Close to two-thirds (64 per cent) of Hungarians believe that terrorism is “more typical” of Muslims than other religious groups and over a half (58 per cent) think that Muslims are more agressive than others. Some three-thirds of the populace believe that Muslim arriving to the continent over the past years will fail to integrate, while two thirds are of the opinion that Islam is a danger to European societies. However, the overwhelming majority (75 per cent) of Hungarians believe that the religion should not be judged by a few of its followers and only a minority (27 per cent) think that Islam is to be blaimed for young Muslims in Western Europe joining terror groups, according to the survey presented by researcher Mátyás Lajtai.
These are the somewhat contradictory findings produced by a representative public opinion survey carried out by Nézőpont Intézet on a 1000-member sample between 4 and 7 March and introduced at a conference yesterday on Tuesday. Speaking after the results were disclosed, expert participants of a panel discussion agreed that the real problem is not the strength of Islam but rather the weakness of Christianity.
Panelists agreed that the real problem is not the strength of Islam but the weakness of Christianity in Europe (photo: Béla Nagy/mno.hu)
Commenting on the figure suggesting that the majority – 56 per cent – of Hungarians fear Muslims eventually becoming the majority populace in Europe, leading academic and orientalist Miklós Maróth pointed out that Muslim communities in Western Europe already have higher fertility rates than the majority population. Alarmingly, immigrant men are often followed by their large families or enter a mixed marriage, which usually sees the Christian wife abandoning her faith to become a Muslim. In the absence of an “exact” Hungarian or European culture and Christian convictions, “integration” can also mean taking the cross of churches or beer being banished from the street in certain areas of London or Berlin, Mr. Maróth said.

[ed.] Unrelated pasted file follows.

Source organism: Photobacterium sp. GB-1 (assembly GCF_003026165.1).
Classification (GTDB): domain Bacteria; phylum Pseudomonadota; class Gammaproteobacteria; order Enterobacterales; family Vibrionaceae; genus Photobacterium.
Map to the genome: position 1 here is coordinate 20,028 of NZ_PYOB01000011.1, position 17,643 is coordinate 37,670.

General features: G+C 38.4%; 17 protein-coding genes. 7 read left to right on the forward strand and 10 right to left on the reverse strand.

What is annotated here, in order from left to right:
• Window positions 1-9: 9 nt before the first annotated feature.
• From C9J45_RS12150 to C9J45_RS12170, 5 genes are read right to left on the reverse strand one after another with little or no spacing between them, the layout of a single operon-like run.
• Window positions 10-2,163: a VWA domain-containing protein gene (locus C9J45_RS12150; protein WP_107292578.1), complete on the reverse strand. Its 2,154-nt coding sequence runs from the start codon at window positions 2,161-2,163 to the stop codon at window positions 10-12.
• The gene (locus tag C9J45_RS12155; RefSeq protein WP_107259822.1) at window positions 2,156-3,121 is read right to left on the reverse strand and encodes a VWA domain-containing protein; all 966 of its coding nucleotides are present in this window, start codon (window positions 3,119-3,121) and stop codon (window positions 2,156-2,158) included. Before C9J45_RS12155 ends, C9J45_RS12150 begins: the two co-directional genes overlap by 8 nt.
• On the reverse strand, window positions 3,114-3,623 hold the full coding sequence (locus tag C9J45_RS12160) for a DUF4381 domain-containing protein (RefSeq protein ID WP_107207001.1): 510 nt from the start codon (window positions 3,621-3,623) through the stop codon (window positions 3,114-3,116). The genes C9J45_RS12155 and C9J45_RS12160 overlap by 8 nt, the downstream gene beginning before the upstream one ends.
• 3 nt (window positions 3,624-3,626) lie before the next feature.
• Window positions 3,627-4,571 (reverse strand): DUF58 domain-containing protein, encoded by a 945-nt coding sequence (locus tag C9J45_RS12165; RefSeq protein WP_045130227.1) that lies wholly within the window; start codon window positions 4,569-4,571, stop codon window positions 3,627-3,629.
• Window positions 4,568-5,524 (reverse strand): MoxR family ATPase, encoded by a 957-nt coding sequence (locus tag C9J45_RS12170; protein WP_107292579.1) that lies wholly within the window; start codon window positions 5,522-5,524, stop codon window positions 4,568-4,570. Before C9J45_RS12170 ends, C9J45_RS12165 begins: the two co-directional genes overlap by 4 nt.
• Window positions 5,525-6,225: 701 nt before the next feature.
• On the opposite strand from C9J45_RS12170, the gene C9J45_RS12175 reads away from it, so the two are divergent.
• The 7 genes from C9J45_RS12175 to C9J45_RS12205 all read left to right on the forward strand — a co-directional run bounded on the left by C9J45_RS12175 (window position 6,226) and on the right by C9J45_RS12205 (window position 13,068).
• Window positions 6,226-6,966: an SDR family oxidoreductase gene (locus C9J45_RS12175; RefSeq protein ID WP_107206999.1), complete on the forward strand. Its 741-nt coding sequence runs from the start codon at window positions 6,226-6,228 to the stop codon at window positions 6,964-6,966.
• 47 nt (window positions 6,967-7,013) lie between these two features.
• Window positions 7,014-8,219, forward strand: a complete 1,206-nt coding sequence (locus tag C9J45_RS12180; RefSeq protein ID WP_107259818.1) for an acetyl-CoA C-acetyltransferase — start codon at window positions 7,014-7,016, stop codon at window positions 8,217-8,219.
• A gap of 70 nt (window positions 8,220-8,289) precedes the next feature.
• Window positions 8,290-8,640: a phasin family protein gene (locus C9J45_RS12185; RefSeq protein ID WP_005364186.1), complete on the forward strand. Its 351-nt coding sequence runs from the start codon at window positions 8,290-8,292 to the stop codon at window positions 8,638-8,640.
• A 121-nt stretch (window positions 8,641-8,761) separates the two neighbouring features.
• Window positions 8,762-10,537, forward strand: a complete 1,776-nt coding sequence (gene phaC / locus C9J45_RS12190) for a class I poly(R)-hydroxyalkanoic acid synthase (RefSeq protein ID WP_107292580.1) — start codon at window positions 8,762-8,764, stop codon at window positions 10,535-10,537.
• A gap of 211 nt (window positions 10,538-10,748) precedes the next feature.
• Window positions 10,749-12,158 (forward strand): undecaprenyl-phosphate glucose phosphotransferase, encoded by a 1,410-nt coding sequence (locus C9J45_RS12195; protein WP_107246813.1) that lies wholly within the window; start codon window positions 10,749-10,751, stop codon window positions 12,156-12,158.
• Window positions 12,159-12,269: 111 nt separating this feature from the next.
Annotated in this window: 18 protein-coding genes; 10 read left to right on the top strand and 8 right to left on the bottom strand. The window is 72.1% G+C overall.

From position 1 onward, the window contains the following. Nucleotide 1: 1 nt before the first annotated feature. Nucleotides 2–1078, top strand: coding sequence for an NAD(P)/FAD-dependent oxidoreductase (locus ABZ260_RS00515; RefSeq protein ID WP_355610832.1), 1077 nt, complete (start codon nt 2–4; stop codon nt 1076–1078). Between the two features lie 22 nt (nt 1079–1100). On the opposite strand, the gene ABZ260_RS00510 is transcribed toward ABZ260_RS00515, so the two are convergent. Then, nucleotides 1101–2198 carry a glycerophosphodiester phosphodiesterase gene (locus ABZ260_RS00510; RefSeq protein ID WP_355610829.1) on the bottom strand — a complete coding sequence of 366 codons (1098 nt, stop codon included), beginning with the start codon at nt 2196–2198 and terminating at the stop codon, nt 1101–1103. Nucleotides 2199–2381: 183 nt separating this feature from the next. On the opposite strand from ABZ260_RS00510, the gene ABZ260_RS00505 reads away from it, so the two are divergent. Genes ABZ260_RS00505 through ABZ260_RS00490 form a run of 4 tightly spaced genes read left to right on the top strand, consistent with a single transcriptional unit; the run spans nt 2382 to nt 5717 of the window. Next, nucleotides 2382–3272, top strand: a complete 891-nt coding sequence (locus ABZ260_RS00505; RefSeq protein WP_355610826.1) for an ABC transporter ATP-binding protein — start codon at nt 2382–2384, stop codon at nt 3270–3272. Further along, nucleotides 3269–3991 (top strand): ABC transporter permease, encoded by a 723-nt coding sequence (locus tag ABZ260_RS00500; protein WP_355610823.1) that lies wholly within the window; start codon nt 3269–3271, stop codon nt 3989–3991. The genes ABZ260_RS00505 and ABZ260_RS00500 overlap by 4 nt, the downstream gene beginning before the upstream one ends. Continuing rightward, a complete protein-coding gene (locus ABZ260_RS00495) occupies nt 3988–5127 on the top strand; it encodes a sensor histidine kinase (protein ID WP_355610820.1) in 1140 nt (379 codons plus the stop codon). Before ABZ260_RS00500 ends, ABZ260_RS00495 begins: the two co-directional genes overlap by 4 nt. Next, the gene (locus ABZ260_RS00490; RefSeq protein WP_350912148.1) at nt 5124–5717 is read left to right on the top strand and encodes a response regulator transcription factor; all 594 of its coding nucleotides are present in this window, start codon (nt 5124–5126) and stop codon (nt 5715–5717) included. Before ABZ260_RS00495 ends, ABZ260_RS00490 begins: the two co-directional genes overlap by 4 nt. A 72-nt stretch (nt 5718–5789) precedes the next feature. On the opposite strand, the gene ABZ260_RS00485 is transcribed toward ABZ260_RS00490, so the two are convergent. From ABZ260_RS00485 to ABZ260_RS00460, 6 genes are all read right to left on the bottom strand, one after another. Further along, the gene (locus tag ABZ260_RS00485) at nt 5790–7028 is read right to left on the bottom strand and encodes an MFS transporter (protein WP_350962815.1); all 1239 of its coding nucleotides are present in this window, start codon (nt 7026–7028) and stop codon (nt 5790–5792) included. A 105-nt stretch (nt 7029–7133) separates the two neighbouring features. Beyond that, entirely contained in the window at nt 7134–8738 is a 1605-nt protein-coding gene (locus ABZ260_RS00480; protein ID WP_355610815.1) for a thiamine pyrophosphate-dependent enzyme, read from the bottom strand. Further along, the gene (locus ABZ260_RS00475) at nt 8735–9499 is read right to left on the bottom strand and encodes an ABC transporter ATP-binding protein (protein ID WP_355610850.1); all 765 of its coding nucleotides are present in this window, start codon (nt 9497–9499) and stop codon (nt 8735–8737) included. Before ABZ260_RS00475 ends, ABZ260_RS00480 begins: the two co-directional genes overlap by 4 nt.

Historian Pál Fodor agreed that Europe is suffering from an identity crisis and lack of self-confidence and pointed out that when the Ottoman Empire appeared on the continent in the 16th century, it was defeated only by a strong European identity. However, the continent today is faced by a crisis because “modernist relativism” has emptied its culture and the 19th century sense of responsibility has vanished.
Researcher and journalist Omar Sayfo – who was born in Hungary to a native mother and a Syrian father – highlighted that problems of integration appear in different forms from country to country; while acknowledging that terrorism is a Muslim problem, he said that ghettofication is not. He argued that Muslim identity is multi-faceted, stressing that Kurds and Turks identify rather with their ethnicity than their religion. There is enormous rivalry between various Muslim faith groups for followers and resources, he said, and much depends on the recipient country: while foreign preachers operate in Belgium with almost no control, only locally trained clerics are allowed to operate in France, where the situation is better. Another good example is the Netherlands, where the police have almost unlimited powers to act against offenders, irrespective or ethnic or religious background, he concluded.
photo: Tolga Akmen/Europress/AFP